NOW THAT’S WHAT I CALL POLITICS! Vol 1 – We Almost Lost Detroit

Everyone has their own thoughts on politics. Most express these views after a few in the local. But for some there is only one way to tell the world their feelings; these artists pick up their microphones, guitars, synths and more. In this regular feature, I will look at the creations of these musical campaigners, their meaning and the political landscapes that created them.

Gil Scott-Heron blessed our airwaves with soft beats and well-constructed poetry for over 40 years. Over his career he used his talent to tackle some of the biggest issues of his time in America, from the Watergate scandal to race relations. However, I have chosen to focus on one of my favourite songs by Gil, recorded whilst working with Brian Jackson, ‘We almost lost Detroit’.

Behind its light percussion is the harrowing story of a meltdown at the Enrico Fermi Nuclear Generation station, 30 miles outside Detroit in Monroe County. Based on a successful book of the same name, this chilling tale almost became reality in 1966 when a zirconium plate inside the reactor became loose and restricted the flow of coolant causing several fuel rods to begin to melt. Operators successfully managed to shutdown the reactor before any serious incident occurred but naturally this scare brought the dangers of nuclear power to light in America. This was one of the first accidents of its type, over 10 years before the famous Three Mile Island accident.

In the song Gil Scott uses his powerful lyrics to express concerns about the nuclear power industry and if the citizens’ safety was taken seriously. Most notably alleging ‘no one stopped to think about the people, or how they would survive.’ Although extremely strong wording, it speaks for the huge concerns everyday citizens had over how private companies treated the running of this sensitive industry. This distrust for operators was stressed again by Gil Scott later with, ‘what would Karen Silkwood say?’. Karen was somewhat of a heroin for Nuclear power activism following her in-depth allegations made towards the Kerr-McGee Nuclear facility, where she was a technician. Her allegations included lack of sufficient training for staff and poor monitoring, leading to several cases of exposure including herself. Her story gained cult fame after her mysterious death in November 1974, on her way to show her findings to reporter David Burnham.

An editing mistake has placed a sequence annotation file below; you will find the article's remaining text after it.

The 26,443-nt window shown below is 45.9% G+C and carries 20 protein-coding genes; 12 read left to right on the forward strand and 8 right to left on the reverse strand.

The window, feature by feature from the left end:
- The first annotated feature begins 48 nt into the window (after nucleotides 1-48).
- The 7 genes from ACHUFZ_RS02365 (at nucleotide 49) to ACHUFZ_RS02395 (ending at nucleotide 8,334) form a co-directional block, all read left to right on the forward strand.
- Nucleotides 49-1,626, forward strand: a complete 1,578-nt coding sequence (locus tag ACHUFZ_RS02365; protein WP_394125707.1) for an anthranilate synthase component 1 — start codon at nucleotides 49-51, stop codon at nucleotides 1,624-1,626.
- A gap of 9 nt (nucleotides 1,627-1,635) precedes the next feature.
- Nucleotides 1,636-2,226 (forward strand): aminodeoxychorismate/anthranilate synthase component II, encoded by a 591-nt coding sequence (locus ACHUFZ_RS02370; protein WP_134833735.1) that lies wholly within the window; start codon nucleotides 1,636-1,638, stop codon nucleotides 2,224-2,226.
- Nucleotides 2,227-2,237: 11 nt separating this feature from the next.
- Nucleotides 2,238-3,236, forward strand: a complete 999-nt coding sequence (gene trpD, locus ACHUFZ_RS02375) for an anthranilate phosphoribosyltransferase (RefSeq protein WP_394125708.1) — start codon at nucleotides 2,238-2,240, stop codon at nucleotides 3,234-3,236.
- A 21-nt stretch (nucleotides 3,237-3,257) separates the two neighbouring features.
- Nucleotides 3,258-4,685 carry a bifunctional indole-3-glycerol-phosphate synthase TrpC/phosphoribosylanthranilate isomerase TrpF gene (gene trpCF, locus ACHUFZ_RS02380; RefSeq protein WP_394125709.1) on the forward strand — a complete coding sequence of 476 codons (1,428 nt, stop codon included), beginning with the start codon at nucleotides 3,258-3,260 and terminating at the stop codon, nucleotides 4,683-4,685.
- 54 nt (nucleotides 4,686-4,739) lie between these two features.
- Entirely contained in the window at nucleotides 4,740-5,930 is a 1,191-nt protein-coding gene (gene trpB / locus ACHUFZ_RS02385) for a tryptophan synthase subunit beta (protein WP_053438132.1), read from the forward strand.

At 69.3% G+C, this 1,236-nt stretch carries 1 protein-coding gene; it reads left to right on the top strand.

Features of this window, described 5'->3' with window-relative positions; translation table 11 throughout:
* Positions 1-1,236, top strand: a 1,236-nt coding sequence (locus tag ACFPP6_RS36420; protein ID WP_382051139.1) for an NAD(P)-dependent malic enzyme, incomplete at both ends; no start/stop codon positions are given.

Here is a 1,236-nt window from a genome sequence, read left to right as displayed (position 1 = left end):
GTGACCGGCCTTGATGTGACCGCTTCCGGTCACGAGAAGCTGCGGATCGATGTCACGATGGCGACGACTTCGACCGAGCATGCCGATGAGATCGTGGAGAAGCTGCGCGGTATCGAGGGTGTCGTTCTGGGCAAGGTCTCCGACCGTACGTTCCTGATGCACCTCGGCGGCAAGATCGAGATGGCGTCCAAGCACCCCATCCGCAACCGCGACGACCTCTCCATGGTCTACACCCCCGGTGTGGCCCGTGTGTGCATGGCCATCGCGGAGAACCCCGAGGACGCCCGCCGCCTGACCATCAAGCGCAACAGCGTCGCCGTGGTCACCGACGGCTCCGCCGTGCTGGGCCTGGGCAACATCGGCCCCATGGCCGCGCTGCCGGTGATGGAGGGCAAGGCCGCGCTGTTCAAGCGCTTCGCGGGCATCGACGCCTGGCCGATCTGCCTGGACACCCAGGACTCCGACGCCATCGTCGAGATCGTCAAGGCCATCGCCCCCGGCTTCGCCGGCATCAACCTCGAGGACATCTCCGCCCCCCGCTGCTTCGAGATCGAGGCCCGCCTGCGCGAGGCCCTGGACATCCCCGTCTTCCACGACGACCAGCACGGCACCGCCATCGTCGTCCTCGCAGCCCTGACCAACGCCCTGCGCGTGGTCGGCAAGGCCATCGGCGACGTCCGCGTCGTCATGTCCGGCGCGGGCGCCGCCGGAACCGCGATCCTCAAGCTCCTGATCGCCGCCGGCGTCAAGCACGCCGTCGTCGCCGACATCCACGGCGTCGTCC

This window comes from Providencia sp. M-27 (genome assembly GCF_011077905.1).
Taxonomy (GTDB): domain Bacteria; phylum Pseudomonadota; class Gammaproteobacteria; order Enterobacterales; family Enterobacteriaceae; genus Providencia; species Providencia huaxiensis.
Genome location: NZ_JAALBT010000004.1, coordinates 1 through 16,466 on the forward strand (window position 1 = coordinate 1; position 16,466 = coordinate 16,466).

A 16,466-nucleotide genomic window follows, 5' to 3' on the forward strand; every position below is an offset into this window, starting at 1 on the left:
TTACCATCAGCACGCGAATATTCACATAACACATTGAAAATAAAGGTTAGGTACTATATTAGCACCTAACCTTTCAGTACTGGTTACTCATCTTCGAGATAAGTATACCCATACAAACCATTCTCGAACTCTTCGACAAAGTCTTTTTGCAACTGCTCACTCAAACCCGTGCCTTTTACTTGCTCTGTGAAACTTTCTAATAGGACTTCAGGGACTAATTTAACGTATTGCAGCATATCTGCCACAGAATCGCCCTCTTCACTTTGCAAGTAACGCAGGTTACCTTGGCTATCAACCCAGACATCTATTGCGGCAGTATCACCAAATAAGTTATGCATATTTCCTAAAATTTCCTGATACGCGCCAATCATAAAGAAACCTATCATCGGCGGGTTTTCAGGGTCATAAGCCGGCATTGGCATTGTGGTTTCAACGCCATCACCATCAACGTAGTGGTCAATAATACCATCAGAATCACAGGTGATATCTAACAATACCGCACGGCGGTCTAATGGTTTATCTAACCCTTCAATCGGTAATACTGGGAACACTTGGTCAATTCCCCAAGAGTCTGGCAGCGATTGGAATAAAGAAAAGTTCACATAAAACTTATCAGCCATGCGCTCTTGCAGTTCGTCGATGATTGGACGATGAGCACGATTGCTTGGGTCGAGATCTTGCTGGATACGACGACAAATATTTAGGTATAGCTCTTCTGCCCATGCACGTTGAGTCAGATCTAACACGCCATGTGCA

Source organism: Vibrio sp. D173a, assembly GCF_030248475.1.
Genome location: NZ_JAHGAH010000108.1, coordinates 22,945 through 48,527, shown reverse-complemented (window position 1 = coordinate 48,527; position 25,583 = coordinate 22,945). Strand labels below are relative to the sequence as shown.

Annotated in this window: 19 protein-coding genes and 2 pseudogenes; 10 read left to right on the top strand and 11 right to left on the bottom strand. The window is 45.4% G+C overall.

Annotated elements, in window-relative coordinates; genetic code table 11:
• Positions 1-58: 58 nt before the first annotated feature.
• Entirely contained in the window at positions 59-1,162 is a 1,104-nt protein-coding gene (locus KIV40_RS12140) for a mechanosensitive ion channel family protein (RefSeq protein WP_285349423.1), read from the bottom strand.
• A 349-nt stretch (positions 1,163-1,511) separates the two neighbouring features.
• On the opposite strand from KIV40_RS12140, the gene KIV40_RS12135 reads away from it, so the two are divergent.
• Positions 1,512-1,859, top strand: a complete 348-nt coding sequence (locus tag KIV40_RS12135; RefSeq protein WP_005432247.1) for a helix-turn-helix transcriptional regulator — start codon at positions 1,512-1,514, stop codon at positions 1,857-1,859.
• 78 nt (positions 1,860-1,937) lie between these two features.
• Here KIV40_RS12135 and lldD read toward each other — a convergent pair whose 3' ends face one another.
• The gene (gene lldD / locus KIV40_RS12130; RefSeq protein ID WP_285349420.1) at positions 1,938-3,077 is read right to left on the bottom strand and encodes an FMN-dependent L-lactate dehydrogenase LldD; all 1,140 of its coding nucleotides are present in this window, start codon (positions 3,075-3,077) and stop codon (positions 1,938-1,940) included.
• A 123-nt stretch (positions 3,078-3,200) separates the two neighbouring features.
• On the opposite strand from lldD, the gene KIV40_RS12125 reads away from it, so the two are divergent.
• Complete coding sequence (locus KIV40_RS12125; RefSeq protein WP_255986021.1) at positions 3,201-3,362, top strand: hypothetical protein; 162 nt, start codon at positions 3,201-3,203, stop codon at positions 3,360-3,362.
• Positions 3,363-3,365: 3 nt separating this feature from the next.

The safety of nuclear power and it’s continued use is still a hot topic to this day, particularly since the Fukushima disaster in 2011. As well as highlighting a more general safety concern of how unpredictable natural disasters can cause such effects, the incident again raised concerns of negligence by electricity companies. The final report on the disaster finding that the operator, TEPCO, failed to meet safety guidelines and also ignored a 2008 in-house study highlighting better protection was needed against tsunamis.

The disaster and following report had a huge effect on how many developed nations viewed the future of nuclear power, most notably with Germany promising to end their use of nuclear power by 2022. On the other hand many marched on with their nuclear programs and it appears private firms continue to invest in the industry especially since the recent agreement between the UK, EDF Energy and CGN to construct Hinkley Point C. Nevertheless with renewables becoming more and more cost effective, the debate will only get hotter.